Currently, doctors have a list of more than 10,000 medications in their supply of treatment options. Even though medical advancements have meant better treatment for people in the United States, there is a higher risk of adverse drug events, also known as ADEs. The Patient Safety Network estimates that ADEs account for about 700,000 emergency room visits annually.
Despite the use of modern technology and advancements in medical science, many patients in New York continue to be the victims of hospital negligence In some rare cases, a surgeon may have erred and operated on the wrong site or left objects behind in the body.
A physician promises to do everything they can to keep their patients safe from harm and heal them. However some doctors do things that violate that promise, exposing victims in New York City to surgical errors that could have been avoided. If a surgeon begins making multiple surgical mistakes, those mistakes are generally reported to the state's medical board, which can result in charges and an investigation to see if other patients under the doctor's care may have been harmed.
There has always been some form of risk associated with medical care. Before the medical profession realized the importance of sanitation and sterilization, operations often resulted in infection and death for hundreds of people. While medicine and medical processes have come a long way in the last several decades, surgical errors continue to cause additional pain and suffering for patients in New York City and elsewhere, and sadly, some still die from infection and complications.
Many people in New York City rely on Medicare to provide for them when it comes to their healthcare needs, but this doesn't mean that the care they receive is going to be superior. As you may know, many nursing homes are privately owned, which means that they are in business to make a profit and for some, this comes at the expense of the people they are supposed to help. As a result, nursing home neglect and abuse seems to still be occurring on a regular basis, despite federal guidelines put into place.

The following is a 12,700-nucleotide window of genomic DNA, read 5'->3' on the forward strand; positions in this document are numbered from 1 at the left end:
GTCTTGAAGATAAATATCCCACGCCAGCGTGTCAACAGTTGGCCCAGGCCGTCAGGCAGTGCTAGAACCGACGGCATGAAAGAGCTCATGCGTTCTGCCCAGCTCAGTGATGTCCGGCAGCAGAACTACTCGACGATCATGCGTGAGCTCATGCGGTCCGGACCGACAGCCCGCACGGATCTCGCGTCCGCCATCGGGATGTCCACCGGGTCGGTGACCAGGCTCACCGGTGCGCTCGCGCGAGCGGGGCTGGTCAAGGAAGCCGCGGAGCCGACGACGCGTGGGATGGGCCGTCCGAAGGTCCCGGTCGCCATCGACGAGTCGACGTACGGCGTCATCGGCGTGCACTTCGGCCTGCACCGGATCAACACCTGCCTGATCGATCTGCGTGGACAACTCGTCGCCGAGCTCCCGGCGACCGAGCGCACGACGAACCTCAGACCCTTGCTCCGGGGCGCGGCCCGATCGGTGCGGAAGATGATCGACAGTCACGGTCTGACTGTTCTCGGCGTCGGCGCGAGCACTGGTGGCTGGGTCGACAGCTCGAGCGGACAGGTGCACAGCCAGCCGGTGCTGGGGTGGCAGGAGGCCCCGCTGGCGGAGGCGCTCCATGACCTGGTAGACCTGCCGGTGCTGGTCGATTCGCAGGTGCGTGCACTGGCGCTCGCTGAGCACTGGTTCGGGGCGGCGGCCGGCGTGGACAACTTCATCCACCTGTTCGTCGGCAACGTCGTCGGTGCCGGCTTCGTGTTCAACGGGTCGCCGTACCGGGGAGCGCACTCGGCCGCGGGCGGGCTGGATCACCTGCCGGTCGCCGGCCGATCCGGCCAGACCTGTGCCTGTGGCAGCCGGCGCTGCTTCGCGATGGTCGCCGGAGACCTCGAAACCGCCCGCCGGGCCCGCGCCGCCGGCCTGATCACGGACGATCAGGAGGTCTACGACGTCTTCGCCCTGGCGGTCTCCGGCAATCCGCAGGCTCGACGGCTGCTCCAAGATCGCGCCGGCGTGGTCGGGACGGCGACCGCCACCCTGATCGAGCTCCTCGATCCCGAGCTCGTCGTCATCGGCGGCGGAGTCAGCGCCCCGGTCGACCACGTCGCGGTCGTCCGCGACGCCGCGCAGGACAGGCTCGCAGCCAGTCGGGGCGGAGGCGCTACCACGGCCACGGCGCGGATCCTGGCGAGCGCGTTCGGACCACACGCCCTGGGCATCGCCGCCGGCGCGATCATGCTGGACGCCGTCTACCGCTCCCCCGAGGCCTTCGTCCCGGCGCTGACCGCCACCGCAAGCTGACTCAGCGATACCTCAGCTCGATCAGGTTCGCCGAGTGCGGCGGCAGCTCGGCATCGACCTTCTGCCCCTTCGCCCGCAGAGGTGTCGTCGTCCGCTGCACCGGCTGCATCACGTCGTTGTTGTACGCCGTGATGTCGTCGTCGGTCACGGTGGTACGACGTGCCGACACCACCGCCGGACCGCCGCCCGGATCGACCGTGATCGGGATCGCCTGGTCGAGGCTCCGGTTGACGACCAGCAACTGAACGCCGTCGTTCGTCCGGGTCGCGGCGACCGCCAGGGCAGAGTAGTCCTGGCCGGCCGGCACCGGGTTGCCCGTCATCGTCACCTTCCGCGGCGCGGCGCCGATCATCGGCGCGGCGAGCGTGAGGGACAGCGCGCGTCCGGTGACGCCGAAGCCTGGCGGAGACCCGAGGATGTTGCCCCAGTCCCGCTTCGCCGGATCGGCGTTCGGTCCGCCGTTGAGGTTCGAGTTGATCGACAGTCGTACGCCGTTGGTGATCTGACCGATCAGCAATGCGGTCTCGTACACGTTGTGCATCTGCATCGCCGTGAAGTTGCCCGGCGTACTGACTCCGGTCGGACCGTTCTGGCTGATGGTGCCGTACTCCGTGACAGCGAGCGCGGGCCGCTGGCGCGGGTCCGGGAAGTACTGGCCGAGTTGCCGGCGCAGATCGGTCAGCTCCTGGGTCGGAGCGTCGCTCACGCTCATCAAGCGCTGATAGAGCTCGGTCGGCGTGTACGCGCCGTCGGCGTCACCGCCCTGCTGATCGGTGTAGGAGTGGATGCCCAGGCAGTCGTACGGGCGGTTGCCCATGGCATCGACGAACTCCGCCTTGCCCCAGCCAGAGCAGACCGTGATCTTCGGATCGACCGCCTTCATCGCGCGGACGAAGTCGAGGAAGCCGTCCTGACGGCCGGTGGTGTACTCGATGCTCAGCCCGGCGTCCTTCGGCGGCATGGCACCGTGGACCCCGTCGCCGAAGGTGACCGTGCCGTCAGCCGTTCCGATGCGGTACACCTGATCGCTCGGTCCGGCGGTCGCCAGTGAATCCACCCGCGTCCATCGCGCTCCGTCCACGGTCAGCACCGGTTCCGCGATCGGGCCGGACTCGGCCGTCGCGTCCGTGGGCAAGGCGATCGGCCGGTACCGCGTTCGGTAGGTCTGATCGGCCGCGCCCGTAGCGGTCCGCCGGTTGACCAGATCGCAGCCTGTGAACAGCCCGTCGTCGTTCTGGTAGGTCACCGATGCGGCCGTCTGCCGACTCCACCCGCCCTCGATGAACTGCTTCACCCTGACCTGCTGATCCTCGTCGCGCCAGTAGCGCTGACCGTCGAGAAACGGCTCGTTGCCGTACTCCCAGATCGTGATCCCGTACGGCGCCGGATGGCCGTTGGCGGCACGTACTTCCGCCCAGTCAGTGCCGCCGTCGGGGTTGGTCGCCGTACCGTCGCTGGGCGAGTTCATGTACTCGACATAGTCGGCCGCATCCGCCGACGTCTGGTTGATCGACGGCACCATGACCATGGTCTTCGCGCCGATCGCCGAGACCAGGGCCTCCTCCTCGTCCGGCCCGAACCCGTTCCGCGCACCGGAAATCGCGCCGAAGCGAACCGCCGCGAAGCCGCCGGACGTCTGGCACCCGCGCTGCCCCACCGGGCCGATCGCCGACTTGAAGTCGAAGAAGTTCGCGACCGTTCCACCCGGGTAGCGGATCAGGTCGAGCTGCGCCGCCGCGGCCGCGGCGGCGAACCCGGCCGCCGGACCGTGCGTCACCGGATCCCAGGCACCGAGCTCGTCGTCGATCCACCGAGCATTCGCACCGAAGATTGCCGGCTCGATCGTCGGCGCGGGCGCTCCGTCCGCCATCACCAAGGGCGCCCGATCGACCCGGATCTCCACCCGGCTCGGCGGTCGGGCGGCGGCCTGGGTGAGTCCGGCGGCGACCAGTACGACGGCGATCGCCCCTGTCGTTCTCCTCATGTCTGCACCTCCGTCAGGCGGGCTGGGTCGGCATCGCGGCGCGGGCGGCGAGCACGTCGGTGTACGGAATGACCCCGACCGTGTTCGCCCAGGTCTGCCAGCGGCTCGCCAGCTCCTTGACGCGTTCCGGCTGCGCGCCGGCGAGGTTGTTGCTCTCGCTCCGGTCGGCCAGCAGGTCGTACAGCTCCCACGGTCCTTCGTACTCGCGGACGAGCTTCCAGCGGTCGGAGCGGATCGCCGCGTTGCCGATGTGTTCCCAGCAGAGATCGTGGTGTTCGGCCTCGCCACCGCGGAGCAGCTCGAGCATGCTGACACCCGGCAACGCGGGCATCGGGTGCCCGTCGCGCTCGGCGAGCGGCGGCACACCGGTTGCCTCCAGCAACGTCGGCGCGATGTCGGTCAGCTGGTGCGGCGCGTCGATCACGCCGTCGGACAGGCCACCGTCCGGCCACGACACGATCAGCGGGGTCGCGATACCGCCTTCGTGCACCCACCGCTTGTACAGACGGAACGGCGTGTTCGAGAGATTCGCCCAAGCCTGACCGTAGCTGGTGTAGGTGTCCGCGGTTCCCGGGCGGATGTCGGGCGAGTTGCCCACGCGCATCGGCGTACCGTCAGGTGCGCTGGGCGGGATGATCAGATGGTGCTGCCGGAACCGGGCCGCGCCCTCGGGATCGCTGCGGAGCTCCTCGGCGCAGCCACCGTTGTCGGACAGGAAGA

Every time you walk into a New York City doctor's office or hospital, you essentially put your life into another person's hands. The wrong diagnosis, prescription and even understaffing can greatly affect your health. While you would hope that medical errors are rare occurrences, studies being conducted show that they happen more often than you think. In fact some people may actually have been the victim of a hospital error or doctor's mistake without even knowing it.
For many couples in New York City, the expected arrival of a new baby is an exciting period of time. There is a nursery to be decorated, the receiving of congratulations from family members and friends and baby showers to attend. In addition, expectant mothers and fathers have the exhilaration of feeling the baby kick, hearing the heartbeat for the first time and other experiences associated with the growth of new life. The last thing they expect is to be the victims of medical malpractice that results in the loss of that baby.
Hospitals are designed to be a place of healing. The last thing that a patient thinks about when walking into the doors of one is whether they are going to contract a deadly virus or disease. Yet patients in New York may feel a little differently after hearing about a case of hospital negligence that happened in Buffalo.
Anytime you walk into a hospital's emergency department in New York City, you can expect to see waiting rooms filled with people. Sometimes their ailments are simple ones, such the flu or an infection that can be easily taken care of with antibiotics. Others may have more severe health problems such as chest pain, equilibrium issues or injuries needing to be treated. Emergency room doctors often try to quickly diagnose a patient and send him or her on their way so that they can see the next one. However this can lead to fatal errors as one woman learned.
When an emergency room makes a mistake in diagnosing a patient's problem, serious repercussions can occur such as severe illness and death. Many times, emergency room mistakes can be avoided if physicians and staff take a serious look at the patient's symptoms. It is furthermore the responsibility of the hospital to contact the patient's family if a misdiagnosis is discovered. This, unfortunately, did not occur in the case of a young boy who died in Queens last year.